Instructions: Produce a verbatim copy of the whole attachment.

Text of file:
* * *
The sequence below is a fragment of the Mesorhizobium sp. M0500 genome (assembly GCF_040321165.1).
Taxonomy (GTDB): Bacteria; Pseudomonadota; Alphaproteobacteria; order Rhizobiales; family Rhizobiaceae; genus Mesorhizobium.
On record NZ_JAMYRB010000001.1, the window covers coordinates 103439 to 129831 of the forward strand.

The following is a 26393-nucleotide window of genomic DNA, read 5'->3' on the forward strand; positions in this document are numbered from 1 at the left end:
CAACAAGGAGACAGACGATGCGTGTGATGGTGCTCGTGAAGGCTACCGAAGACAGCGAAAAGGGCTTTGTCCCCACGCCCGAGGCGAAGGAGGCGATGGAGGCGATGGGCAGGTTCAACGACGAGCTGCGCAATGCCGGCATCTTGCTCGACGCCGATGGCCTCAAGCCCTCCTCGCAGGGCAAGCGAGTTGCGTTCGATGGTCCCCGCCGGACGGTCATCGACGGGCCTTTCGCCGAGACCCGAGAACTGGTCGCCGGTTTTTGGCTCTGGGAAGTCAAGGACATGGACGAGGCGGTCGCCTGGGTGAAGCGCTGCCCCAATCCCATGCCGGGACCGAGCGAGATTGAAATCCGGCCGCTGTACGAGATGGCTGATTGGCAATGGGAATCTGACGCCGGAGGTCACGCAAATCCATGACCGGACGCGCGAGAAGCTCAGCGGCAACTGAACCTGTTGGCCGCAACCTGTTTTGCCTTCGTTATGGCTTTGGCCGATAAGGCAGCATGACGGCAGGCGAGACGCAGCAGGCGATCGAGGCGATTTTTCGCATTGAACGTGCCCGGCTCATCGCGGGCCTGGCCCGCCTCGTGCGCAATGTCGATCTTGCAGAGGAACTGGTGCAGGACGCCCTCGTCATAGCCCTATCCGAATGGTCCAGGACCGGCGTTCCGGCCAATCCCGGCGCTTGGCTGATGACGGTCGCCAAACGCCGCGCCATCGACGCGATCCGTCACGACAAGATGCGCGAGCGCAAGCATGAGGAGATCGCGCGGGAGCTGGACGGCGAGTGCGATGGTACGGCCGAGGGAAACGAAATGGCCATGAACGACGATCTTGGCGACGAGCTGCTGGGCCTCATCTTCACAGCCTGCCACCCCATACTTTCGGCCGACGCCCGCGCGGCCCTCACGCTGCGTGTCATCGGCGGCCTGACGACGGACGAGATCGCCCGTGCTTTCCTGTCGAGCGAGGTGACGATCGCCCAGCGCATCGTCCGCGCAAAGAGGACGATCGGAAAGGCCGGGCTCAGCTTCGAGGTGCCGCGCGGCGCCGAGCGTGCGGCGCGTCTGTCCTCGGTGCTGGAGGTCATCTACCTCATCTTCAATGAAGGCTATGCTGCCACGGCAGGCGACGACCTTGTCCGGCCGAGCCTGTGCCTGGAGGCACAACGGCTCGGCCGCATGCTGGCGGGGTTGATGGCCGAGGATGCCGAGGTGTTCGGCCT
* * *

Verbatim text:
The sequence below is a fragment of the Mesorhizobium sp. M0500 genome (assembly GCF_040321165.1).
Taxonomy (GTDB): Bacteria; Pseudomonadota; Alphaproteobacteria; order Rhizobiales; family Rhizobiaceae; genus Mesorhizobium.
On record NZ_JAMYRB010000001.1, the window covers coordinates 103439 to 129831 of the forward strand.

The following is a 26393-nucleotide window of genomic DNA, read 5'->3' on the forward strand; positions in this document are numbered from 1 at the left end:
CAACAAGGAGACAGACGATGCGTGTGATGGTGCTCGTGAAGGCTACCGAAGACAGCGAAAAGGGCTTTGTCCCCACGCCCGAGGCGAAGGAGGCGATGGAGGCGATGGGCAGGTTCAACGACGAGCTGCGCAATGCCGGCATCTTGCTCGACGCCGATGGCCTCAAGCCCTCCTCGCAGGGCAAGCGAGTTGCGTTCGATGGTCCCCGCCGGACGGTCATCGACGGGCCTTTCGCCGAGACCCGAGAACTGGTCGCCGGTTTTTGGCTCTGGGAAGTCAAGGACATGGACGAGGCGGTCGCCTGGGTGAAGCGCTGCCCCAATCCCATGCCGGGACCGAGCGAGATTGAAATCCGGCCGCTGTACGAGATGGCTGATTGGCAATGGGAATCTGACGCCGGAGGTCACGCAAATCCATGACCGGACGCGCGAGAAGCTCAGCGGCAACTGAACCTGTTGGCCGCAACCTGTTTTGCCTTCGTTATGGCTTTGGCCGATAAGGCAGCATGACGGCAGGCGAGACGCAGCAGGCGATCGAGGCGATTTTTCGCATTGAACGTGCCCGGCTCATCGCGGGCCTGGCCCGCCTCGTGCGCAATGTCGATCTTGCAGAGGAACTGGTGCAGGACGCCCTCGTCATAGCCCTATCCGAATGGTCCAGGACCGGCGTTCCGGCCAATCCCGGCGCTTGGCTGATGACGGTCGCCAAACGCCGCGCCATCGACGCGATCCGTCACGACAAGATGCGCGAGCGCAAGCATGAGGAGATCGCGCGGGAGCTGGACGGCGAGTGCGATGGTACGGCCGAGGGAAACGAAATGGCCATGAACGACGATCTTGGCGACGAGCTGCTGGGCCTCATCTTCACAGCCTGCCACCCCATACTTTCGGCCGACGCCCGCGCGGCCCTCACGCTGCGTGTCATCGGCGGCCTGACGACGGACGAGATCGCCCGTGCTTTCCTGTCGAGCGAGGTGACGATCGCCCAGCGCATCGTCCGCGCAAAGAGGACGATCGGAAAGGCCGGGCTCAGCTTCGAGGTGCCGCGCGGCGCCGAGCGTGCGGCGCGTCTGTCCTCGGTGCTGGAGGTCATCTACCTCATCTTCAATGAAGGCTATGCTGCCACGGCAGGCGACGACCTTGTCCGGCCGAGCCTGTGCCTGGAGGCACAACGGCTCGGCCGCATGCTGGCGGGGTTGATGGCCGAGGATGCCGAGGTGTTCGGCCT